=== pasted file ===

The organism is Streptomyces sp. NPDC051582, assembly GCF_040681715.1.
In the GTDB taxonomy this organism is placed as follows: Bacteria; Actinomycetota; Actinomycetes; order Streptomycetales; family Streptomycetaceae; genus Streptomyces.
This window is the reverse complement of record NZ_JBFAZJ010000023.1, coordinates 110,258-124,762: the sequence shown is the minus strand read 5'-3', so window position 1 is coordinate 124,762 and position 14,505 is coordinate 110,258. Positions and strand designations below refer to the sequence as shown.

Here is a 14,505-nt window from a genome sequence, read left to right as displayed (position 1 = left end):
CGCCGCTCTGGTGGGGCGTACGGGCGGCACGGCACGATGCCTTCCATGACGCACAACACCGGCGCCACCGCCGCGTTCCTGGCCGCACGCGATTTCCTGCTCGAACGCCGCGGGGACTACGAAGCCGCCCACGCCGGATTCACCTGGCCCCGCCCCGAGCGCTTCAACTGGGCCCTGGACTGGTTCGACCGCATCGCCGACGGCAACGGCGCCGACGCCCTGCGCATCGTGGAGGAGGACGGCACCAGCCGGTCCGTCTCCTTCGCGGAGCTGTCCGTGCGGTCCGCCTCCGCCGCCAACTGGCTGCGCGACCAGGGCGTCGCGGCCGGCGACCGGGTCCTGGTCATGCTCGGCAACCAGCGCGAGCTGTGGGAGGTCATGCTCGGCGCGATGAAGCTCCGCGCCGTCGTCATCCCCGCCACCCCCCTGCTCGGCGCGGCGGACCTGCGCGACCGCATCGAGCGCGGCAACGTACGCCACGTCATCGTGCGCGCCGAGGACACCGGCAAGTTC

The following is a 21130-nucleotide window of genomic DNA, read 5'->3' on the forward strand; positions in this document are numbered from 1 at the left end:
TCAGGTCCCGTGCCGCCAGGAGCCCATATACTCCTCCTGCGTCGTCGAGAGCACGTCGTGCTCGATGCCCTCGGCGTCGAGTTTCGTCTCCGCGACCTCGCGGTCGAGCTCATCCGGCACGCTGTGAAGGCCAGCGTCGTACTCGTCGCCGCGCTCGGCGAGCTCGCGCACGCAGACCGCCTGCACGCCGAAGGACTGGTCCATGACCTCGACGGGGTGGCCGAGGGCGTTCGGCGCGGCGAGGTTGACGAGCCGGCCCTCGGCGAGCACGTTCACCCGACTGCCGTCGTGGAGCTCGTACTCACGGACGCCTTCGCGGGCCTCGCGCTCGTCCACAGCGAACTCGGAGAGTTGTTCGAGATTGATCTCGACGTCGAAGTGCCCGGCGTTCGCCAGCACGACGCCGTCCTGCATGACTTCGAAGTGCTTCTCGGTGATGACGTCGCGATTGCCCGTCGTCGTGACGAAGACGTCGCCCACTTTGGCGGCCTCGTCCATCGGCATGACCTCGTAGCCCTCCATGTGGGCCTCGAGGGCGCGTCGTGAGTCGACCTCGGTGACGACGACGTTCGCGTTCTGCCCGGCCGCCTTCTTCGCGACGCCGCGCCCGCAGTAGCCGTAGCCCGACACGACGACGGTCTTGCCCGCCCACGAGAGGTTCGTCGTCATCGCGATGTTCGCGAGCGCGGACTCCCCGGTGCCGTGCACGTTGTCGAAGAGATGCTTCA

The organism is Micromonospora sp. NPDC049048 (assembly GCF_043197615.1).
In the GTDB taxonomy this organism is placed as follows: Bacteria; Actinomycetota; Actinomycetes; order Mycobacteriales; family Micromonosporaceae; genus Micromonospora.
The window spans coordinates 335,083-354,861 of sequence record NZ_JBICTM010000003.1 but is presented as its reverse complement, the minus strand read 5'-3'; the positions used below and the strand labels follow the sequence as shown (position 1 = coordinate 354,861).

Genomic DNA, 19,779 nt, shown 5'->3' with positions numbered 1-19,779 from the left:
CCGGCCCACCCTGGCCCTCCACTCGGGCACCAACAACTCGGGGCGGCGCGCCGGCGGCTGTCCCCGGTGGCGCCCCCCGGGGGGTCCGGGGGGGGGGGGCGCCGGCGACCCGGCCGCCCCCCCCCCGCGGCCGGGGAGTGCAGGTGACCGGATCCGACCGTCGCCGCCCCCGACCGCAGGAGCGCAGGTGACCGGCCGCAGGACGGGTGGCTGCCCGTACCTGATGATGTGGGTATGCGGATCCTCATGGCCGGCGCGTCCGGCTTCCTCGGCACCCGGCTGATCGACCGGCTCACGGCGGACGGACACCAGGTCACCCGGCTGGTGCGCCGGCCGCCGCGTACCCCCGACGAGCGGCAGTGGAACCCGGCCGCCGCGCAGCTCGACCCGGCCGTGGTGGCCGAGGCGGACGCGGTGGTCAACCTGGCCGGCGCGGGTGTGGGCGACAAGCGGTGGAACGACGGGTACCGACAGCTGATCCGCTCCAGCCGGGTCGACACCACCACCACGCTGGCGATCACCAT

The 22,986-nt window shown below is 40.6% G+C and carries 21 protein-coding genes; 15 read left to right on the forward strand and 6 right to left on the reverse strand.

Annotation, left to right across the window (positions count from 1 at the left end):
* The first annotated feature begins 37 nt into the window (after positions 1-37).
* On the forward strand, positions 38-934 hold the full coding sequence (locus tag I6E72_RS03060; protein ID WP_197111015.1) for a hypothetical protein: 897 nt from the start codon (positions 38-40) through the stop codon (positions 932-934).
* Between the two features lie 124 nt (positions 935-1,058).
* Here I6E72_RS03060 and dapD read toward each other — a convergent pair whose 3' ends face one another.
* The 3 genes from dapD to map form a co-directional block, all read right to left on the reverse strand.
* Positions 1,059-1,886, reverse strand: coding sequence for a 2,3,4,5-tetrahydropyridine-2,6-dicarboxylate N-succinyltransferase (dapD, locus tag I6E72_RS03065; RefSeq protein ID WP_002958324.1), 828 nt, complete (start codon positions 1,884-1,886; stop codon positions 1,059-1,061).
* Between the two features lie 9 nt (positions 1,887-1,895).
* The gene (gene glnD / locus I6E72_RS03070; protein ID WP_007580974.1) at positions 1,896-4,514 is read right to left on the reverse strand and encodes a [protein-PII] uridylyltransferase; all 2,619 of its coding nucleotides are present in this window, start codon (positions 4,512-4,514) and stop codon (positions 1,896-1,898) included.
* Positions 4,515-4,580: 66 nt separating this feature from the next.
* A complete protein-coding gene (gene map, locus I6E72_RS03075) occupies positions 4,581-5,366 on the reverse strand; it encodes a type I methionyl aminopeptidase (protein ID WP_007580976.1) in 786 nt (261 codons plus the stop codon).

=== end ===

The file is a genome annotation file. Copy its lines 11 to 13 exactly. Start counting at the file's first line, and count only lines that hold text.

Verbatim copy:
Genomic DNA, 19,779 nt, shown 5'->3' with positions numbered 1-19,779 from the left:
CCGGCCCACCCTGGCCCTCCACTCGGGCACCAACAACTCGGGGCGGCGCGCCGGCGGCTGTCCCCGGTGGCGCCCCCCGGGGGGTCCGGGGGGGGGGGGCGCCGGCGACCCGGCCGCCCCCCCCCCGCGGCCGGGGAGTGCAGGTGACCGGATCCGACCGTCGCCGCCCCCGACCGCAGGAGCGCAGGTGACCGGCCGCAGGACGGGTGGCTGCCCGTACCTGATGATGTGGGTATGCGGATCCTCATGGCCGGCGCGTCCGGCTTCCTCGGCACCCGGCTGATCGACCGGCTCACGGCGGACGGACACCAGGTCACCCGGCTGGTGCGCCGGCCGCCGCGTACCCCCGACGAGCGGCAGTGGAACCCGGCCGCCGCGCAGCTCGACCCGGCCGTGGTGGCCGAGGCGGACGCGGTGGTCAACCTGGCCGGCGCGGGTGTGGGCGACAAGCGGTGGAACGACGGGTACCGACAGCTGATCCGCTCCAGCCGGGTCGACACCACCACCACGCTGGCGATCACCAT

The 22,986-nt window shown below is 40.6% G+C and carries 21 protein-coding genes; 15 read left to right on the forward strand and 6 right to left on the reverse strand.